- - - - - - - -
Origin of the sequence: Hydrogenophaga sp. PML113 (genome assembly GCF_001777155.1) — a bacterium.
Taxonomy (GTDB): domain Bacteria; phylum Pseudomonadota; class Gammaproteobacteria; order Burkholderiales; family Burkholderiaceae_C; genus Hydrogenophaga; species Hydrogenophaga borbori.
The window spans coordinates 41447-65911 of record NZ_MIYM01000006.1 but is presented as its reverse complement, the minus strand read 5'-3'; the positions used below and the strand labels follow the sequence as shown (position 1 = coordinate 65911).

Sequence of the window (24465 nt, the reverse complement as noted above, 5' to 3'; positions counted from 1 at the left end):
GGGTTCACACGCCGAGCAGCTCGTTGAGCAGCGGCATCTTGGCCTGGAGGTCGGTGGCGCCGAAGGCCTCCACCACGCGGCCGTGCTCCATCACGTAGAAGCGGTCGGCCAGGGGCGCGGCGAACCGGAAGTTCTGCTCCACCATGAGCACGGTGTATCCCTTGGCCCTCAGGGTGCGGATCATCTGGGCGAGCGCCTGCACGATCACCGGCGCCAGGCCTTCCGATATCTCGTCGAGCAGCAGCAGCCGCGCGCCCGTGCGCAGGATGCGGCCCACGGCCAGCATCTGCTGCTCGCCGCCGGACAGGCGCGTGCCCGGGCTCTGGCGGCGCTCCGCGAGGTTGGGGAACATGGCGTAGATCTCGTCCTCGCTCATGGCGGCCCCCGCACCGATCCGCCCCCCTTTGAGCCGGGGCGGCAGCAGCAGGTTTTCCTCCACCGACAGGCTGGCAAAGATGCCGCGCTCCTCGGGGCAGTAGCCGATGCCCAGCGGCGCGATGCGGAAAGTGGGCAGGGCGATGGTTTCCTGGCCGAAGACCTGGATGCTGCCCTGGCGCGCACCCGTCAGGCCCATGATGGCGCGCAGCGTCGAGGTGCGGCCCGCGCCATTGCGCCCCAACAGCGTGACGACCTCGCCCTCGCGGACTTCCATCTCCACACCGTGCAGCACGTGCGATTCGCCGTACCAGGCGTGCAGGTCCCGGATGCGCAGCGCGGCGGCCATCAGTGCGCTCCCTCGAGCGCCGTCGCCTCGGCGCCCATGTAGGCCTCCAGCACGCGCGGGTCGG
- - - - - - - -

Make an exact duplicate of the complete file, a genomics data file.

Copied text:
Origin of the sequence: Hydrogenophaga sp. PML113 (genome assembly GCF_001777155.1) — a bacterium.
Taxonomy (GTDB): domain Bacteria; phylum Pseudomonadota; class Gammaproteobacteria; order Burkholderiales; family Burkholderiaceae_C; genus Hydrogenophaga; species Hydrogenophaga borbori.
The window spans coordinates 41447-65911 of record NZ_MIYM01000006.1 but is presented as its reverse complement, the minus strand read 5'-3'; the positions used below and the strand labels follow the sequence as shown (position 1 = coordinate 65911).

Sequence of the window (24465 nt, the reverse complement as noted above, 5' to 3'; positions counted from 1 at the left end):
GGGTTCACACGCCGAGCAGCTCGTTGAGCAGCGGCATCTTGGCCTGGAGGTCGGTGGCGCCGAAGGCCTCCACCACGCGGCCGTGCTCCATCACGTAGAAGCGGTCGGCCAGGGGCGCGGCGAACCGGAAGTTCTGCTCCACCATGAGCACGGTGTATCCCTTGGCCCTCAGGGTGCGGATCATCTGGGCGAGCGCCTGCACGATCACCGGCGCCAGGCCTTCCGATATCTCGTCGAGCAGCAGCAGCCGCGCGCCCGTGCGCAGGATGCGGCCCACGGCCAGCATCTGCTGCTCGCCGCCGGACAGGCGCGTGCCCGGGCTCTGGCGGCGCTCCGCGAGGTTGGGGAACATGGCGTAGATCTCGTCCTCGCTCATGGCGGCCCCCGCACCGATCCGCCCCCCTTTGAGCCGGGGCGGCAGCAGCAGGTTTTCCTCCACCGACAGGCTGGCAAAGATGCCGCGCTCCTCGGGGCAGTAGCCGATGCCCAGCGGCGCGATGCGGAAAGTGGGCAGGGCGATGGTTTCCTGGCCGAAGACCTGGATGCTGCCCTGGCGCGCACCCGTCAGGCCCATGATGGCGCGCAGCGTCGAGGTGCGGCCCGCGCCATTGCGCCCCAACAGCGTGACGACCTCGCCCTCGCGGACTTCCATCTCCACACCGTGCAGCACGTGCGATTCGCCGTACCAGGCGTGCAGGTCCCGGATGCGCAGCGCGGCGGCCATCAGTGCGCTCCCTCGAGCGCCGTCGCCTCGGCGCCCATGTAGGCCTCCAGCACGCGCGGGTCGG